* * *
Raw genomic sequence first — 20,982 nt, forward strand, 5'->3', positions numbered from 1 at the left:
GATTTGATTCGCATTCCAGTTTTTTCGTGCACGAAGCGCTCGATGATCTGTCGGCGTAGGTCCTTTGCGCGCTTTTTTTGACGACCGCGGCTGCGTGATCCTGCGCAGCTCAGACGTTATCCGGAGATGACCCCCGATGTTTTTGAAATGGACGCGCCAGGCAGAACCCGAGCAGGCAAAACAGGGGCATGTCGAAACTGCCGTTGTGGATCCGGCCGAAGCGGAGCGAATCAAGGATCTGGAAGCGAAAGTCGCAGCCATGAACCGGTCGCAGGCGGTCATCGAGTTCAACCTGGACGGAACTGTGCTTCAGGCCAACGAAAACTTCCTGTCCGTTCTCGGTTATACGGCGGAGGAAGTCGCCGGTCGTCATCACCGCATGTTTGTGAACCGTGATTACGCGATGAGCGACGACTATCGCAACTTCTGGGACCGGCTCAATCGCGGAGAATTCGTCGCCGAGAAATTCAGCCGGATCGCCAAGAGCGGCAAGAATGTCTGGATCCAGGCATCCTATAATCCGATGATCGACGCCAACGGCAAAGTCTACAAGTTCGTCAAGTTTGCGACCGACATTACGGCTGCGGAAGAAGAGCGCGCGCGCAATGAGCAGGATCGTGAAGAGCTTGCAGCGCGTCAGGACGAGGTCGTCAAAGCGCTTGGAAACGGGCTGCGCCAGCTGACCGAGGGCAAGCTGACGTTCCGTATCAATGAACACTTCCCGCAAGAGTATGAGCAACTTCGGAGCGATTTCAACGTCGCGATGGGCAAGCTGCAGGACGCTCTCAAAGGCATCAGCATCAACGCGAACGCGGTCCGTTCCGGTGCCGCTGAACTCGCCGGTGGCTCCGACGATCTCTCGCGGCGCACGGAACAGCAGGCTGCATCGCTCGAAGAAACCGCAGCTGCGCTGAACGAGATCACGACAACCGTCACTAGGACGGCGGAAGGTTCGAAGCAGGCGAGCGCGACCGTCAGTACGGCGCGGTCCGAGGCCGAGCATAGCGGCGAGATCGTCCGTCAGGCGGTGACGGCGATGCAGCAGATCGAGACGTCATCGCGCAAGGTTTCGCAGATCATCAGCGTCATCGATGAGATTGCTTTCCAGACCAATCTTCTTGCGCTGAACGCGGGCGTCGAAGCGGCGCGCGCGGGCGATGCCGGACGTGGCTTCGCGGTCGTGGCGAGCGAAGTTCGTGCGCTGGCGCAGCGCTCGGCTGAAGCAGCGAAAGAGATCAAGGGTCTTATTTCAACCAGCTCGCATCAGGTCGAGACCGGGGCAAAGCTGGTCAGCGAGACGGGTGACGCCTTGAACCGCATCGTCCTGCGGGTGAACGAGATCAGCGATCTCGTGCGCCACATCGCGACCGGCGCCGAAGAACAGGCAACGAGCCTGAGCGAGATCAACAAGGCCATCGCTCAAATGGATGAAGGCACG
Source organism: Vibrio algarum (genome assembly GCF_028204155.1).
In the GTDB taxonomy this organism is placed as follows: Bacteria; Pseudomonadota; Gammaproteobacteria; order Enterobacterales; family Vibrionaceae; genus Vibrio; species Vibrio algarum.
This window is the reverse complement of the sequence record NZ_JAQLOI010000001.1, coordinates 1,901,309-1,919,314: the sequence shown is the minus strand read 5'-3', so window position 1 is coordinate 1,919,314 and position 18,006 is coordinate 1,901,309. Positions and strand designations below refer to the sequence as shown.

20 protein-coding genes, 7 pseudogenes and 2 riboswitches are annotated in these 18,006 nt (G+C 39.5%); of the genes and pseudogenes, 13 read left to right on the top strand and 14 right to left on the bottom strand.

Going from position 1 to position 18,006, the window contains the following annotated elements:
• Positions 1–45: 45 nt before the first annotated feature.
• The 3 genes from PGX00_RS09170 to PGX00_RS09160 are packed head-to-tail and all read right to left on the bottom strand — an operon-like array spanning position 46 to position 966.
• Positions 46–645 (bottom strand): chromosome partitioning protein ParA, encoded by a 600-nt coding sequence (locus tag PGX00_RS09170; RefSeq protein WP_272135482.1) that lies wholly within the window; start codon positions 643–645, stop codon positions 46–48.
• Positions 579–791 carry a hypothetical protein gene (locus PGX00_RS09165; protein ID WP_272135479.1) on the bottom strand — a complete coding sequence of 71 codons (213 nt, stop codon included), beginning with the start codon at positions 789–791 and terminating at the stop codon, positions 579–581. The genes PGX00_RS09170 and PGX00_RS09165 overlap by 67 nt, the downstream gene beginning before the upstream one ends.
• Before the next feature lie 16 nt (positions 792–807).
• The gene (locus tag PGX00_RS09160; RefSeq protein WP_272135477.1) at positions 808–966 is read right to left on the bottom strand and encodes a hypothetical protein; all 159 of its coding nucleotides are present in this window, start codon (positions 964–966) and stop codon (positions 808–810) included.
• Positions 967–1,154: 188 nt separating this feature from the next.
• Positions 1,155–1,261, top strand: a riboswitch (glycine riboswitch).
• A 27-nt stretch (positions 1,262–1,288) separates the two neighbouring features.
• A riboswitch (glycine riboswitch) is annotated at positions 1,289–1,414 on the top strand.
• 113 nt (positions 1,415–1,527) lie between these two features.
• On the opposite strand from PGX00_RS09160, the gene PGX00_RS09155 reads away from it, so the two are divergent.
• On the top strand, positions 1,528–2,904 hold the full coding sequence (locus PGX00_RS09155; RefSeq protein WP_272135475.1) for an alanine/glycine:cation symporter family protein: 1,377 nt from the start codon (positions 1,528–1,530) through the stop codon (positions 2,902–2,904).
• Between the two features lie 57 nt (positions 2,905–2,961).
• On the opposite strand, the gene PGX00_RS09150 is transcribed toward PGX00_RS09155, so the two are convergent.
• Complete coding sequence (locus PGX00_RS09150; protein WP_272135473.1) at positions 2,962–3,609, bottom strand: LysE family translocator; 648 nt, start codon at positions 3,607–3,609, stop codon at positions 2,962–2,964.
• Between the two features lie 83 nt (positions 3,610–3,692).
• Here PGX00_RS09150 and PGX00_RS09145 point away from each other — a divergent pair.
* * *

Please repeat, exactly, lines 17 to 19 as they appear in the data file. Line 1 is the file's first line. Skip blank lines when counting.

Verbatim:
• A riboswitch (glycine riboswitch) is annotated at positions 1,289–1,414 on the top strand.
• 113 nt (positions 1,415–1,527) lie between these two features.
• On the opposite strand from PGX00_RS09160, the gene PGX00_RS09155 reads away from it, so the two are divergent.